When Trying to Clean Up Common Property, a Hot Springs Village Couple Was Met With Hostility From Neighbors
Names have been redacted for privacy reasons. Two new HSV residents addressed the Common Property, Forest, and Wildlife Committee on July 11, 2022 about an issue on common property abutting their lot. This property has been used for 20 years by neighbors as a place to dump yard debris. Desiring to clean up the property, the couple inquired with the POA about purchasing this land. They were told that common property cannot be sold, but if they wanted to clean up the property, they would need to obtain a Class 1 Permit. (Around five years ago, half of the property was already cleaned up.)
According to the HSVPOA Policy Guide, Class 1 Permits are for the purpose of general clean-up; removal of vines and shrubs; pruning and cutting of seedlings and small trees less than three inches in diameter; cutting of large trees that are hazardous, unhealthy, diseased, or dead; and limited landscaping.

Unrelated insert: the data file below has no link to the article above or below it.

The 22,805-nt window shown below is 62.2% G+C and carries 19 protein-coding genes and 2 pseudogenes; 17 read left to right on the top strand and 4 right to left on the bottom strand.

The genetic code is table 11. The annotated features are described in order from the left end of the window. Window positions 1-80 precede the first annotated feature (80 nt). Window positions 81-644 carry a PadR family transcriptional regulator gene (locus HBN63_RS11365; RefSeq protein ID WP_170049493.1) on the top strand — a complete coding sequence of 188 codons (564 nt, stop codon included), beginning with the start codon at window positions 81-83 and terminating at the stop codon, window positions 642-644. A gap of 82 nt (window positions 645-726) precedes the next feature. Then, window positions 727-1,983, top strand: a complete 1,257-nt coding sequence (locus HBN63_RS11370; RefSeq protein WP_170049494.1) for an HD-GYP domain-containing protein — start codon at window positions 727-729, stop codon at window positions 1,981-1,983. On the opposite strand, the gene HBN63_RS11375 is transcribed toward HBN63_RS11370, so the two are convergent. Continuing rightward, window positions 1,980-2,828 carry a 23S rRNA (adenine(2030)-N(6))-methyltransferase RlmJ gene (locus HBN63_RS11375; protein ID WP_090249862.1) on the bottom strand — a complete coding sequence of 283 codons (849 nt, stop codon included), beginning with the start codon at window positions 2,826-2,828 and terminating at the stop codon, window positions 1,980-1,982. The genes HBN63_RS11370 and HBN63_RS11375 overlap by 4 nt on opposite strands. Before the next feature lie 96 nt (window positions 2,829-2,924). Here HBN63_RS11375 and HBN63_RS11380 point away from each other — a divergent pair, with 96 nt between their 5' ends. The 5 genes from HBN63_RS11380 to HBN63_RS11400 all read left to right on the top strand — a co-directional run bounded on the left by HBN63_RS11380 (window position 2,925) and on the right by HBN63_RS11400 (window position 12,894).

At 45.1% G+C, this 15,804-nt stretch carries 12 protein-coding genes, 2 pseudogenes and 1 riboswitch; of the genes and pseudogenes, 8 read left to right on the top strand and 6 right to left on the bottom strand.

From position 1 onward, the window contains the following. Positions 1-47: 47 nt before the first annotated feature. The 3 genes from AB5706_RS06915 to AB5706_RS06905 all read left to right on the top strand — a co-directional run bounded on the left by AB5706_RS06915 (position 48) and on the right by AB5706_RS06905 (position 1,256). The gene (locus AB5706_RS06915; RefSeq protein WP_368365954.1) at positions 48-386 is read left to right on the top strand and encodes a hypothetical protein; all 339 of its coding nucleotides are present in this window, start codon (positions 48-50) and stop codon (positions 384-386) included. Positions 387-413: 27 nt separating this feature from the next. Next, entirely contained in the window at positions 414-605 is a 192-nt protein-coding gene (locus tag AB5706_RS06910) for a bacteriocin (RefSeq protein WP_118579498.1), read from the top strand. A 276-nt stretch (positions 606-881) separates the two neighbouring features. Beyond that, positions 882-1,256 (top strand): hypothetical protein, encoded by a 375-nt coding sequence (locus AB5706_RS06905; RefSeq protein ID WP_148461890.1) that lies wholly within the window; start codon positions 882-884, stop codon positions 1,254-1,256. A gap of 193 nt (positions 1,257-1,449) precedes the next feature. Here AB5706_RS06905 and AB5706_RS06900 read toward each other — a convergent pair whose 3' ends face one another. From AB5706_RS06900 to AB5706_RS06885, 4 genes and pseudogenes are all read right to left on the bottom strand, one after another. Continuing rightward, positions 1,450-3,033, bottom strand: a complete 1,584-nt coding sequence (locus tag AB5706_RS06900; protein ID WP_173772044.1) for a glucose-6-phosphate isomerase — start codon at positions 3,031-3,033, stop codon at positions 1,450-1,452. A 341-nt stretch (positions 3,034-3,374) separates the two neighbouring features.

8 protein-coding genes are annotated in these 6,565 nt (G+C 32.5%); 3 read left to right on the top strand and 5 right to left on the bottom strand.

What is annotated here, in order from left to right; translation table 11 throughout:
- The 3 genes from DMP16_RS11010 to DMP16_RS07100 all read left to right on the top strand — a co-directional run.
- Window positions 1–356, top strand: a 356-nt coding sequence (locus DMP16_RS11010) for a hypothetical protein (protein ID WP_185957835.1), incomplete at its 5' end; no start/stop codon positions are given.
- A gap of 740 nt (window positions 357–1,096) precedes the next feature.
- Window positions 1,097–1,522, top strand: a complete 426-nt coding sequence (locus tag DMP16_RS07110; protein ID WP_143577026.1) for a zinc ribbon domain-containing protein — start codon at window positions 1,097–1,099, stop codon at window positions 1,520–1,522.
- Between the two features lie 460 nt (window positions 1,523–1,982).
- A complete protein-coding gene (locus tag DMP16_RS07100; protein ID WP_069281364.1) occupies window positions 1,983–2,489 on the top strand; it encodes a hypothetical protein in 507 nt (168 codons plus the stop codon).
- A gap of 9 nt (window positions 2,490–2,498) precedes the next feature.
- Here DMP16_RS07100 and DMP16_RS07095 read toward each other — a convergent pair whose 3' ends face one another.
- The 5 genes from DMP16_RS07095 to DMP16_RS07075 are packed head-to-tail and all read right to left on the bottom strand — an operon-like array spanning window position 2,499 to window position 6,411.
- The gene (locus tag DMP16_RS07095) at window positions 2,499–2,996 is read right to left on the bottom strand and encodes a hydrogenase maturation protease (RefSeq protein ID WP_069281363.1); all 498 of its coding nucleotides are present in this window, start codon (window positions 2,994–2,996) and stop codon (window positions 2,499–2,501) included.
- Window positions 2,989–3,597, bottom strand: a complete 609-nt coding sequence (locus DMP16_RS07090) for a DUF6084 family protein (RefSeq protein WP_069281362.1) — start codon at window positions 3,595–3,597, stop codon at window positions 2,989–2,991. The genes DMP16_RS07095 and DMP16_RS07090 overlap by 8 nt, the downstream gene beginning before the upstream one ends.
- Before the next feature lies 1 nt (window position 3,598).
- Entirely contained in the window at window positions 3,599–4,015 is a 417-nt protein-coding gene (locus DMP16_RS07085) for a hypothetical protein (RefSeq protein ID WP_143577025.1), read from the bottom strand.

The property owners were told to notify all neighbors within 150 feet of the property of their intentions by registered letter. (There is some confusion as to whether the 150′ feet rule is for both Class 1 and Class 2 Permits.) They said they have submitted the required paperwork to the POA.
The gentleman said, “We’ve had some difficulties with a couple of neighbors not wanting to give up their favorite dump site, but I think that has been resolved.”
The woman said that one of the neighbors said that if he was fined for dumping, her husband would pay for it. The couple said they didn’t realize the hostility they would run into when trying to clean up the neighborhood. They eventually realized that part of the dump site was located on their own property.
Todd Noles, Superintendent of Common Property, said that he notified the property owners doing the dumping that they need to bag up debris and call the POA for pickup. The rule violators are aware that a fine will be issued if they continue to dump.
The couple’s permit was denied because some of the neighbors disagreed with the cleanup. A neighbor who initially agreed to the permit said he did not understand what he was signing. Two other neighbors refused to sign the paperwork. They said they were concerned with snakes.
Committee Chair, Scott McCord, said that the neighbors were dumping illegally and this should circumvent their privilege (if the 150′ rule even applies) to deny the permit. There should also be a good reason for a neighbor to deny cleanup of this nature.
McCord said the committee would address this issue outside of the meeting and let the couple know the resolution within a week.
Report by Cheryl Dowden